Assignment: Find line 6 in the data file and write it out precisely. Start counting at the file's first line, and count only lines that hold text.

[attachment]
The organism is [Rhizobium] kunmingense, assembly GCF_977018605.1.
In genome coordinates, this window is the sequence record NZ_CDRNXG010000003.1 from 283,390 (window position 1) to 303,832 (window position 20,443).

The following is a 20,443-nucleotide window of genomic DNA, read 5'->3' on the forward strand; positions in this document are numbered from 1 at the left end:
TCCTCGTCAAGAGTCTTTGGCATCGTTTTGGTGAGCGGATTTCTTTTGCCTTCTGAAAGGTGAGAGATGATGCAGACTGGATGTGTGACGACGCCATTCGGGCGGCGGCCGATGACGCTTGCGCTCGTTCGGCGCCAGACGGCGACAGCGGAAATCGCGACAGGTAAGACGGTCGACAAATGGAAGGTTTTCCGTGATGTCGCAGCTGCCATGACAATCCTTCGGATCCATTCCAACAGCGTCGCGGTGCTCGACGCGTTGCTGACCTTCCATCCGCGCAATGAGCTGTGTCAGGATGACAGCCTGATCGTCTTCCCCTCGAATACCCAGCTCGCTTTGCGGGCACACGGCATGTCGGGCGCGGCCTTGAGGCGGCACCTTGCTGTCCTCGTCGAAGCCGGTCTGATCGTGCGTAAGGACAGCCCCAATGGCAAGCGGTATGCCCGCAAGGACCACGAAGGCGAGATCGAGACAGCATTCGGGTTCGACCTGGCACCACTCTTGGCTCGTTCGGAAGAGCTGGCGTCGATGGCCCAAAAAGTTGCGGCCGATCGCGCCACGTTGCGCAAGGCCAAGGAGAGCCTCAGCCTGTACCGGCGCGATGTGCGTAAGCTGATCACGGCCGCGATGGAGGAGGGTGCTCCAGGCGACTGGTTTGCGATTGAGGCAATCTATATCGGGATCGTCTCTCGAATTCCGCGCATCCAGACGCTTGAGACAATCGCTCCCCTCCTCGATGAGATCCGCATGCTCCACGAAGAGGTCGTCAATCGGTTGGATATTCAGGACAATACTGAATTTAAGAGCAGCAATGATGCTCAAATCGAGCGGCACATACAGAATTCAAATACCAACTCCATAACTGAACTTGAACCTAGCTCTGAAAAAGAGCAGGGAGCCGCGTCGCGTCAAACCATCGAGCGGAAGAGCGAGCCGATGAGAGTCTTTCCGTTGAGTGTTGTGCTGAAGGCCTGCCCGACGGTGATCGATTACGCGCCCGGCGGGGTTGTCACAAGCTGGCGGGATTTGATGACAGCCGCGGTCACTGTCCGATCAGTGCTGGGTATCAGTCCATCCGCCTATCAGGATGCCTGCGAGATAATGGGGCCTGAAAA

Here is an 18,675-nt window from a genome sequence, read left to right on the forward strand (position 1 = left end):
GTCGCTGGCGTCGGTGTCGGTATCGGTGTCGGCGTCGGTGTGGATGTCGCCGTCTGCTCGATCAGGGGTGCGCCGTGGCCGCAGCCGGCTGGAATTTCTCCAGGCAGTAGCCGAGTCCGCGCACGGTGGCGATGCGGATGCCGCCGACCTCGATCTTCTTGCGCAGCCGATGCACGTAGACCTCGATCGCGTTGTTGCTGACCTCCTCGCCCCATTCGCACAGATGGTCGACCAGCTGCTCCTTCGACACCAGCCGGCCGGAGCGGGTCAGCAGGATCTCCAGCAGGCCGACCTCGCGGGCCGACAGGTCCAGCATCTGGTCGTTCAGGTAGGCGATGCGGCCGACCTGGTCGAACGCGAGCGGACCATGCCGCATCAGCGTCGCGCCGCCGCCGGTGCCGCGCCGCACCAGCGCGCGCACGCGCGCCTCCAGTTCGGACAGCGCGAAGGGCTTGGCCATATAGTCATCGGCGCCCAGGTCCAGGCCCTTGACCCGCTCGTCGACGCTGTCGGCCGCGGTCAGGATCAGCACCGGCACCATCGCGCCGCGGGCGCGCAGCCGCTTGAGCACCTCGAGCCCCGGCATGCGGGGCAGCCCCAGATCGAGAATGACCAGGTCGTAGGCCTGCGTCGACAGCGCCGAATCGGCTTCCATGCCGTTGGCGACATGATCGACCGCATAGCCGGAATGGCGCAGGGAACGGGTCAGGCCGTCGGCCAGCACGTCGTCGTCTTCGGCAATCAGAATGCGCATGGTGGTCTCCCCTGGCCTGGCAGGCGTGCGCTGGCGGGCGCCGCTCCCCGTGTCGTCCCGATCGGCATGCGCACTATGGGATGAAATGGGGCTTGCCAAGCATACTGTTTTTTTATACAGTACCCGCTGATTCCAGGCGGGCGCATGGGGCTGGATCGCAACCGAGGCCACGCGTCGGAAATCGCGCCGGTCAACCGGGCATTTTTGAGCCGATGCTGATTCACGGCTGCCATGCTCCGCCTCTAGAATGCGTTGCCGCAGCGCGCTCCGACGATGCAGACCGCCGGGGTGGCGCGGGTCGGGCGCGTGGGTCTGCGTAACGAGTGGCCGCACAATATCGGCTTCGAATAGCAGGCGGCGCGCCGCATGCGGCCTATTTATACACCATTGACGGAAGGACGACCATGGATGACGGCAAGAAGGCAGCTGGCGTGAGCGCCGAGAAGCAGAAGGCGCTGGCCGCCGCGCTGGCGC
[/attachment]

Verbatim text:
GTCGCTGGCGTCGGTGTCGGTATCGGTGTCGGCGTCGGTGTGGATGTCGCCGTCTGCTCGATCAGGGGTGCGCCGTGGCCGCAGCCGGCTGGAATTTCTCCAGGCAGTAGCCGAGTCCGCGCACGGTGGCGATGCGGATGCCGCCGACCTCGATCTTCTTGCGCAGCCGATGCACGTAGACCTCGATCGCGTTGTTGCTGACCTCCTCGCCCCATTCGCACAGATGGTCGACCAGCTGCTCCTTCGACACCAGCCGGCCGGAGCGGGTCAGCAGGATCTCCAGCAGGCCGACCTCGCGGGCCGACAGGTCCAGCATCTGGTCGTTCAGGTAGGCGATGCGGCCGACCTGGTCGAACGCGAGCGGACCATGCCGCATCAGCGTCGCGCCGCCGCCGGTGCCGCGCCGCACCAGCGCGCGCACGCGCGCCTCCAGTTCGGACAGCGCGAAGGGCTTGGCCATATAGTCATCGGCGCCCAGGTCCAGGCCCTTGACCCGCTCGTCGACGCTGTCGGCCGCGGTCAGGATCAGCACCGGCACCATCGCGCCGCGGGCGCGCAGCCGCTTGAGCACCTCGAGCCCCGGCATGCGGGGCAGCCCCAGATCGAGAATGACCAGGTCGTAGGCCTGCGTCGACAGCGCCGAATCGGCTTCCATGCCGTTGGCGACATGATCGACCGCATAGCCGGAATGGCGCAGGGAACGGGTCAGGCCGTCGGCCAGCACGTCGTCGTCTTCGGCAATCAGAATGCGCATGGTGGTCTCCCCTGGCCTGGCAGGCGTGCGCTGGCGGGCGCCGCTCCCCGTGTCGTCCCGATCGGCATGCGCACTATGGGATGAAATGGGGCTTGCCAAGCATACTGTTTTTTTATACAGTACCCGCTGATTCCAGGCGGGCGCATGGGGCTGGATCGCAACCGAGGCCACGCGTCGGAAATCGCGCCGGTCAACCGGGCATTTTTGAGCCGATGCTGATTCACGGCTGCCATGCTCCGCCTCTAGAATGCGTTGCCGCAGCGCGCTCCGACGATGCAGACCGCCGGGGTGGCGCGGGTCGGGCGCGTGGGTCTGCGTAACGAGTGGCCGCACAATATCGGCTTCGAATAGCAGGCGGCGCGCCGCATGCGGCCTATTTATACACCATTGACGGAAGGACGACCATGGATGACGGCAAGAAGGCAGCTGGCGTGAGCGCCGAGAAGCAGAAGGCGCTGGCCGCCGCGCTGGCGC